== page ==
Pilomatrix carcinoma is a rare malignant tumor that originates from hair matrix cells. It is not usually considered in a differential diagnosis owing to its low incidence. We present a case of this uncommon entity and review the literature.
Sclerosing lymphangitis of penis- literature review and report of 2 cases
Sclerosing lymphangitis of the penis is a condition related to vigorous sexual activity, manifesting as an asymptomatic firm cord –like swelling around the coronal sulcus of the penis. Since, it is self-limiting, only reassurance along with abstinence from sexual activity are required. In addition to reporting two new cases, we review and discuss the medical literature for this condition.
Giant melanoma of the abdomen: case report and revision of the published cases
Malignant melanoma presenting as a giant cutaneous mass is rarely observed in clinical practice. A few patients with giant melanoma have been reported, Herein, we document our experience with a patient with giant cutaneous melanoma of the abdomen and review the features of previously reported individuals.
Multifocal cutaneous alternariosis in a 70-year-old kenyan renal transplant patient
Alternaria species are a group of dematiaceous fungi that are ubiquitous in nature and are becoming an increasingly important cause of disease in immunocompromised patients. We present a case of a 70 year old renal transplant recipient with multiple areas of cutaneous Alternaria infections likely introduced during local trauma. Treatment has required a combination of systemic therapy and surgical excision. This case illustrates the importance of recognizing fungal infections with cutaneous manifestations, such as alternariosis, in immunosuppressed patients.
Striated muscle hamartoma presenting as a chin cyst in a newborn
Striated muscle hamartoma is a rare, benign mesenchymal neoplasm that typically arises in the midline of a newborn patient. We report a clinically and histopathologically classic case of striated muscle hamartoma presenting as a chin cyst in a newborn female.
Successful treatment of facial papules with electrodessication in a patient with birt-hogg-dubé syndrome
We report a case of a 51-year-old Hispanic female who presented with a several year history of multiple flesh colored papules of cosmetic concern on the nose and medial cheeks. Biopsies revealed fibrofolliculoma and trichodiscoma. The patient was referred for genetic testing and was found to be positive for the FLCN gene defect, confirming a diagnosis of Birt-Hogg-Dubé syndrome. Further work-up with screening renal ultrasound and CT scan of the thorax and abdomen was unrevealing. For treatment of these skin lesions, dermasanding was attempted initially with only minimal benefit. She subsequently had multiple lesions treated with electrodessication at a low setting and was very pleased with the results. Curettage was not performed and importantly, there has yet to be a recurrence of lesions treated with only hyfrecation.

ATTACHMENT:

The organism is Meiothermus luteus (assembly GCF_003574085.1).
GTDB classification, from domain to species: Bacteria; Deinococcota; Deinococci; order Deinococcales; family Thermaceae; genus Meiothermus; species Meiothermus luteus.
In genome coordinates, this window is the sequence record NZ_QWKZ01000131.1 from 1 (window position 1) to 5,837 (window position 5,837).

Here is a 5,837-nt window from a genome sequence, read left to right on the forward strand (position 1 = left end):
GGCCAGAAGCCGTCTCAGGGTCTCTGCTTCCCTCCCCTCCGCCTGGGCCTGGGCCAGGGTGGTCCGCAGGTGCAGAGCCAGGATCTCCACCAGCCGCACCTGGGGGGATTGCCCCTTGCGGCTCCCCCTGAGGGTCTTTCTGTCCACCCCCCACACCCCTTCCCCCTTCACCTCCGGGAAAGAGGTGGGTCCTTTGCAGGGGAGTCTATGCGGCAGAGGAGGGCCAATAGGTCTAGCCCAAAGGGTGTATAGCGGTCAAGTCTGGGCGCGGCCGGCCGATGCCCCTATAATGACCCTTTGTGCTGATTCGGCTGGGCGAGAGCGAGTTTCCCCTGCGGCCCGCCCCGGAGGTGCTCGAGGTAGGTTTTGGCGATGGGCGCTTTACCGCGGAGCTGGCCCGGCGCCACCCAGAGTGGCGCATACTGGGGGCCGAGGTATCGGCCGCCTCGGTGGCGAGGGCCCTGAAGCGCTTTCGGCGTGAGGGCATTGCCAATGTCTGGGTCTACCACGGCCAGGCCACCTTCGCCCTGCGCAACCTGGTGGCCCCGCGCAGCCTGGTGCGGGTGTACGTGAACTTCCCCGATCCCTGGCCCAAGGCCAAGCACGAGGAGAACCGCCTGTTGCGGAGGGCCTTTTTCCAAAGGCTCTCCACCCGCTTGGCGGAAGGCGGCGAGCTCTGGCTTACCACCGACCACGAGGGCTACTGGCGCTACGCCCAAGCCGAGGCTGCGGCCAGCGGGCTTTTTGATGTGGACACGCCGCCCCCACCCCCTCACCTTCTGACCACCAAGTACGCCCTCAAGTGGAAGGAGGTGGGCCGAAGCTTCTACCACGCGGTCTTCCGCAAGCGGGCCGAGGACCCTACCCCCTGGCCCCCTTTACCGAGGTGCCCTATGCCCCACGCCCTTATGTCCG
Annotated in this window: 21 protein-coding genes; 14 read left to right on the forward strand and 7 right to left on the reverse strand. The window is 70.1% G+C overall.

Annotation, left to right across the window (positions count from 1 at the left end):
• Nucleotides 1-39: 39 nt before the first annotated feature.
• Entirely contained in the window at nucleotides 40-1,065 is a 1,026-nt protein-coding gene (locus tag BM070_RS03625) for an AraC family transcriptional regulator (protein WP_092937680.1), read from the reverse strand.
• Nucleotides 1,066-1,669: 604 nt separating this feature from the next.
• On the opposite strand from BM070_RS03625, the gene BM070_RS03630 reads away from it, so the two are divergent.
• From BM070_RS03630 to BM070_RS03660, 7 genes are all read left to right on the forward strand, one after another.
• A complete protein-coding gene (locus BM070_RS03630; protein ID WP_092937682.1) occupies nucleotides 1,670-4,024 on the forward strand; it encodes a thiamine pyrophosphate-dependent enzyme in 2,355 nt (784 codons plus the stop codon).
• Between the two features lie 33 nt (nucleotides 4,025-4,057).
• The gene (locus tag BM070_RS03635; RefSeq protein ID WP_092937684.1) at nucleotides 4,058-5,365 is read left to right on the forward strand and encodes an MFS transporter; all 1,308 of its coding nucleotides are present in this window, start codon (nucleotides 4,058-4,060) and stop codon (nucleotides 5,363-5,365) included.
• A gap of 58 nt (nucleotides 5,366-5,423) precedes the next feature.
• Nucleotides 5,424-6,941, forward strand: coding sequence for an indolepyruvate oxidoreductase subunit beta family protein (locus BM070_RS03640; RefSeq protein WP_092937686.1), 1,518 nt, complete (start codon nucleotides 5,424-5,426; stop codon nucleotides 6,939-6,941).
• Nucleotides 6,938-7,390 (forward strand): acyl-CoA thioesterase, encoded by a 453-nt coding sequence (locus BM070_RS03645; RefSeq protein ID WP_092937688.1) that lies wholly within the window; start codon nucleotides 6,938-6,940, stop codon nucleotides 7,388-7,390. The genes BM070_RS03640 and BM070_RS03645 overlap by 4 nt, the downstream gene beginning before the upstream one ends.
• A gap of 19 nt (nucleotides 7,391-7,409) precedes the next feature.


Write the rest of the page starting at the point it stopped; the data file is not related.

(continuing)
Bloodroot associated eschar
We present a case of a 60-year-old woman who, after using a blemish cream purchased at a health store, presented to our clinic with a large eschar on the right neck. The active ingredient in this cream was found to be Sanguinaria canadensis, a known escharotic. This substance is popularly marketed as a natural remedy for a host of skin diseases such as blemishes, moles, warts, skin tags, basal cell carcinomas, squamous cell carcinomas, actinic keratoses, and even melanoma. The patient was treated with topical corticosteroids but is still left with a scar from the healed eschar. Dermatologists must be aware of the increasing popularity of “natural” medicinal skin cancer therapies, such as bloodroot-containing “cancer salves” and “herbal cures,” and emphasize to their patients that conventional excision, micrographic surgery, electrodessication, and/or curettage are highly successful treatments for most skin cancers with little morbidity.
Rapidly growing pigmented tumor on a scalp nevus sebaceous of a pediatric patient: Observation or excision
A 14-year-old girl presented with a new, rapidly growing, pigmented tumor on a previously existing yellowish, verrucous plaque on the scalp. The patient received complete surgical excision. Routine histology ruled out basal cell carcinoma (BCC) and the histological diagnosis was pigmented trichoblastoma arising in nevus sebaceous (NS). It is important to define management for new lesions developing in pediatric patients with existing nevus sebaceus.
Sclerotic atrophic plaques associated with a tattoo
Lichen sclerosus is a chronic inflammatory disease, usually of the anogenital area, that causes intractable itching and soreness. Less commonly, it may have extragenital involvement in 15 to 20% of cases. Lichen sclerosus has been reported at sites of injury as a Koebner phenomenon. We report a case of lichen sclerosus at the site of a tattoo with simultaneous genital involvement.
Chronic myelomonocytic leukemia can present with diffuse planar xanthoma
There is a documented association between diffuse planar xanthoma and chronic myelomonocytic leukemia. Previous accounts have hypothesized that patients with multiple lesions or extensive cutaneous disease are more likely to have an underlying abnormality of the reticuloendothelial system. However, we document a 62-year-old woman with a large pruritic yellow-orange plaque on the chest and lower anterior neck consistent with planar xanthoma that was discovered to have chronic myelomonocytic leukemia. Solitary large plaques of planar xanthoma should be considered in the same fashion as diffuse planar xanthoma and warrant a prompt hematologic evaluation.
Purplish tender nodule on the arm
We present a patient with a painful glomus tumor of the right upper arm.